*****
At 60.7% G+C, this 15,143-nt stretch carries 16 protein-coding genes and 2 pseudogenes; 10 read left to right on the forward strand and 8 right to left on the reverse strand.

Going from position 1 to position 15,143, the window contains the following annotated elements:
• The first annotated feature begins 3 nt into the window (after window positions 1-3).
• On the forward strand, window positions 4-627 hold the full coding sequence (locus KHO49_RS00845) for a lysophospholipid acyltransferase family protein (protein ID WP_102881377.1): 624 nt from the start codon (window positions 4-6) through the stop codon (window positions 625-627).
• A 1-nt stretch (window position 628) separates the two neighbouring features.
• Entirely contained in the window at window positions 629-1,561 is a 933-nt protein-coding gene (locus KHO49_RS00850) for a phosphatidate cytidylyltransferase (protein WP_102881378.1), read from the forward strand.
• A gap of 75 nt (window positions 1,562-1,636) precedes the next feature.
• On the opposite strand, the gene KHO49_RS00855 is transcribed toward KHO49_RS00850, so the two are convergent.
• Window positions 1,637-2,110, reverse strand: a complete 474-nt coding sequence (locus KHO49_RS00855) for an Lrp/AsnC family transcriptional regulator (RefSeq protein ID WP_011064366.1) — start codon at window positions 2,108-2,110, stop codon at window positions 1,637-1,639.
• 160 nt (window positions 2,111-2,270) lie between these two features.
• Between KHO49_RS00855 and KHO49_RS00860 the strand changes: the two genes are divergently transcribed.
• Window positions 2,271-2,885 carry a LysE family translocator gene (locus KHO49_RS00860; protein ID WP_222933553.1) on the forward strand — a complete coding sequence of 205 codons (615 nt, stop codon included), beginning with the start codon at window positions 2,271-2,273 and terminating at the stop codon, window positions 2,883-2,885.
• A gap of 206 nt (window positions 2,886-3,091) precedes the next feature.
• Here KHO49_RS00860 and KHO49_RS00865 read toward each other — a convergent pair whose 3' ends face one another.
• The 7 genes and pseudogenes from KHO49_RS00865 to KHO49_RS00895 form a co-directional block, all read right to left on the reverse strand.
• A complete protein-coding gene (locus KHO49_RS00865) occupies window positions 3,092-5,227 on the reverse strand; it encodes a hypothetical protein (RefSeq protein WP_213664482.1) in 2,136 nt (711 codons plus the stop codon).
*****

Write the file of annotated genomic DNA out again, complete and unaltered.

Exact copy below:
At 60.7% G+C, this 15,143-nt stretch carries 16 protein-coding genes and 2 pseudogenes; 10 read left to right on the forward strand and 8 right to left on the reverse strand.

Going from position 1 to position 15,143, the window contains the following annotated elements:
• The first annotated feature begins 3 nt into the window (after window positions 1-3).
• On the forward strand, window positions 4-627 hold the full coding sequence (locus KHO49_RS00845) for a lysophospholipid acyltransferase family protein (protein ID WP_102881377.1): 624 nt from the start codon (window positions 4-6) through the stop codon (window positions 625-627).
• A 1-nt stretch (window position 628) separates the two neighbouring features.
• Entirely contained in the window at window positions 629-1,561 is a 933-nt protein-coding gene (locus KHO49_RS00850) for a phosphatidate cytidylyltransferase (protein WP_102881378.1), read from the forward strand.
• A gap of 75 nt (window positions 1,562-1,636) precedes the next feature.
• On the opposite strand, the gene KHO49_RS00855 is transcribed toward KHO49_RS00850, so the two are convergent.
• Window positions 1,637-2,110, reverse strand: a complete 474-nt coding sequence (locus KHO49_RS00855) for an Lrp/AsnC family transcriptional regulator (RefSeq protein ID WP_011064366.1) — start codon at window positions 2,108-2,110, stop codon at window positions 1,637-1,639.
• 160 nt (window positions 2,111-2,270) lie between these two features.
• Between KHO49_RS00855 and KHO49_RS00860 the strand changes: the two genes are divergently transcribed.
• Window positions 2,271-2,885 carry a LysE family translocator gene (locus KHO49_RS00860; protein ID WP_222933553.1) on the forward strand — a complete coding sequence of 205 codons (615 nt, stop codon included), beginning with the start codon at window positions 2,271-2,273 and terminating at the stop codon, window positions 2,883-2,885.
• A gap of 206 nt (window positions 2,886-3,091) precedes the next feature.
• Here KHO49_RS00860 and KHO49_RS00865 read toward each other — a convergent pair whose 3' ends face one another.
• The 7 genes and pseudogenes from KHO49_RS00865 to KHO49_RS00895 form a co-directional block, all read right to left on the reverse strand.
• A complete protein-coding gene (locus KHO49_RS00865) occupies window positions 3,092-5,227 on the reverse strand; it encodes a hypothetical protein (RefSeq protein WP_213664482.1) in 2,136 nt (711 codons plus the stop codon).